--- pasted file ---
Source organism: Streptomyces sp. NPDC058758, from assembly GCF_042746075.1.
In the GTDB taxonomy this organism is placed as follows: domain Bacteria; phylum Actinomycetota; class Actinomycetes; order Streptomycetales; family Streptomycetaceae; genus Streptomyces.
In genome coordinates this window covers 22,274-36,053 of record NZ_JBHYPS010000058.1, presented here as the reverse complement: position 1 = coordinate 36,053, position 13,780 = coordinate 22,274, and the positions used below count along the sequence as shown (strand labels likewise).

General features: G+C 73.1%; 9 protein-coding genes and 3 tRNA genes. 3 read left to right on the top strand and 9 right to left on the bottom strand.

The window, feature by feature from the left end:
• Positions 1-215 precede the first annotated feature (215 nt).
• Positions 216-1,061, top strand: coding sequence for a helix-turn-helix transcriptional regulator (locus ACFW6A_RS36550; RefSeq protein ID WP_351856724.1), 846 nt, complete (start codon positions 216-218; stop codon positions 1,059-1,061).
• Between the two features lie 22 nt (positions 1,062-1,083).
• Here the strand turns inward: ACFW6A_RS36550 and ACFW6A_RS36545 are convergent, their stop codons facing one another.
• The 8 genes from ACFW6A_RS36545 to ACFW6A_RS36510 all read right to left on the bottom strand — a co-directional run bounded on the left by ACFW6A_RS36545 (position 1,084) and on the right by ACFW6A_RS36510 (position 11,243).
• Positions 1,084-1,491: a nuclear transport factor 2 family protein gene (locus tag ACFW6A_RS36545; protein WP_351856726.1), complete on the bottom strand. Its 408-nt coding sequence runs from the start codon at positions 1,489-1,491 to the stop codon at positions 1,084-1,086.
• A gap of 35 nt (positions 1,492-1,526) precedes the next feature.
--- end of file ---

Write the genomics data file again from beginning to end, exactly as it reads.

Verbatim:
Source organism: Streptomyces sp. NPDC058758, from assembly GCF_042746075.1.
In the GTDB taxonomy this organism is placed as follows: domain Bacteria; phylum Actinomycetota; class Actinomycetes; order Streptomycetales; family Streptomycetaceae; genus Streptomyces.
In genome coordinates this window covers 22,274-36,053 of record NZ_JBHYPS010000058.1, presented here as the reverse complement: position 1 = coordinate 36,053, position 13,780 = coordinate 22,274, and the positions used below count along the sequence as shown (strand labels likewise).

General features: G+C 73.1%; 9 protein-coding genes and 3 tRNA genes. 3 read left to right on the top strand and 9 right to left on the bottom strand.

The window, feature by feature from the left end:
• Positions 1-215 precede the first annotated feature (215 nt).
• Positions 216-1,061, top strand: coding sequence for a helix-turn-helix transcriptional regulator (locus ACFW6A_RS36550; RefSeq protein ID WP_351856724.1), 846 nt, complete (start codon positions 216-218; stop codon positions 1,059-1,061).
• Between the two features lie 22 nt (positions 1,062-1,083).
• Here the strand turns inward: ACFW6A_RS36550 and ACFW6A_RS36545 are convergent, their stop codons facing one another.
• The 8 genes from ACFW6A_RS36545 to ACFW6A_RS36510 all read right to left on the bottom strand — a co-directional run bounded on the left by ACFW6A_RS36545 (position 1,084) and on the right by ACFW6A_RS36510 (position 11,243).
• Positions 1,084-1,491: a nuclear transport factor 2 family protein gene (locus tag ACFW6A_RS36545; protein WP_351856726.1), complete on the bottom strand. Its 408-nt coding sequence runs from the start codon at positions 1,489-1,491 to the stop codon at positions 1,084-1,086.
• A gap of 35 nt (positions 1,492-1,526) precedes the next feature.